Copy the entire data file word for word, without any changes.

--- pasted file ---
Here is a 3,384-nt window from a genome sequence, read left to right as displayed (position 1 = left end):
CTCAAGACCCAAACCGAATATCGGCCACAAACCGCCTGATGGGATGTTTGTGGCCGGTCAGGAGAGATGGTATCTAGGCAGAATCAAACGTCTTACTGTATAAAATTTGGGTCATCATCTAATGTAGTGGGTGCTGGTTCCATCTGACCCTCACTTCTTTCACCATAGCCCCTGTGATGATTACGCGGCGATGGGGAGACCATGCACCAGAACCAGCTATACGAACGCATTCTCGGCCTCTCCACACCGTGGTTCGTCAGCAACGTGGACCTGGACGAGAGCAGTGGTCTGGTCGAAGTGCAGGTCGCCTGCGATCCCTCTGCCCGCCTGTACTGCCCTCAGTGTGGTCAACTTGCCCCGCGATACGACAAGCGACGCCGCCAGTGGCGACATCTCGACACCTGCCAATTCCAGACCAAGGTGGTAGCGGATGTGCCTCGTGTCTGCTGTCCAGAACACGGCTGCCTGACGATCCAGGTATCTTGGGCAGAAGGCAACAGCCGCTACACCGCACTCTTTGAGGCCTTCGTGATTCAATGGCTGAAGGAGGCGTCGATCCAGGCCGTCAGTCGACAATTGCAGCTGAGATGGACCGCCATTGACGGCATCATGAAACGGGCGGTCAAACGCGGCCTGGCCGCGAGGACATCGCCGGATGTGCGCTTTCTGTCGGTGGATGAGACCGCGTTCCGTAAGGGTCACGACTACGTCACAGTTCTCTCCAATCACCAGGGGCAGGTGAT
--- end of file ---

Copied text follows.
Here is a 3,384-nt window from a genome sequence, read left to right as displayed (position 1 = left end):
CTCAAGACCCAAACCGAATATCGGCCACAAACCGCCTGATGGGATGTTTGTGGCCGGTCAGGAGAGATGGTATCTAGGCAGAATCAAACGTCTTACTGTATAAAATTTGGGTCATCATCTAATGTAGTGGGTGCTGGTTCCATCTGACCCTCACTTCTTTCACCATAGCCCCTGTGATGATTACGCGGCGATGGGGAGACCATGCACCAGAACCAGCTATACGAACGCATTCTCGGCCTCTCCACACCGTGGTTCGTCAGCAACGTGGACCTGGACGAGAGCAGTGGTCTGGTCGAAGTGCAGGTCGCCTGCGATCCCTCTGCCCGCCTGTACTGCCCTCAGTGTGGTCAACTTGCCCCGCGATACGACAAGCGACGCCGCCAGTGGCGACATCTCGACACCTGCCAATTCCAGACCAAGGTGGTAGCGGATGTGCCTCGTGTCTGCTGTCCAGAACACGGCTGCCTGACGATCCAGGTATCTTGGGCAGAAGGCAACAGCCGCTACACCGCACTCTTTGAGGCCTTCGTGATTCAATGGCTGAAGGAGGCGTCGATCCAGGCCGTCAGTCGACAATTGCAGCTGAGATGGACCGCCATTGACGGCATCATGAAACGGGCGGTCAAACGCGGCCTGGCCGCGAGGACATCGCCGGATGTGCGCTTTCTGTCGGTGGATGAGACCGCGTTCCGTAAGGGTCACGACTACGTCACAGTTCTCTCCAATCACCAGGGGCAGGTGAT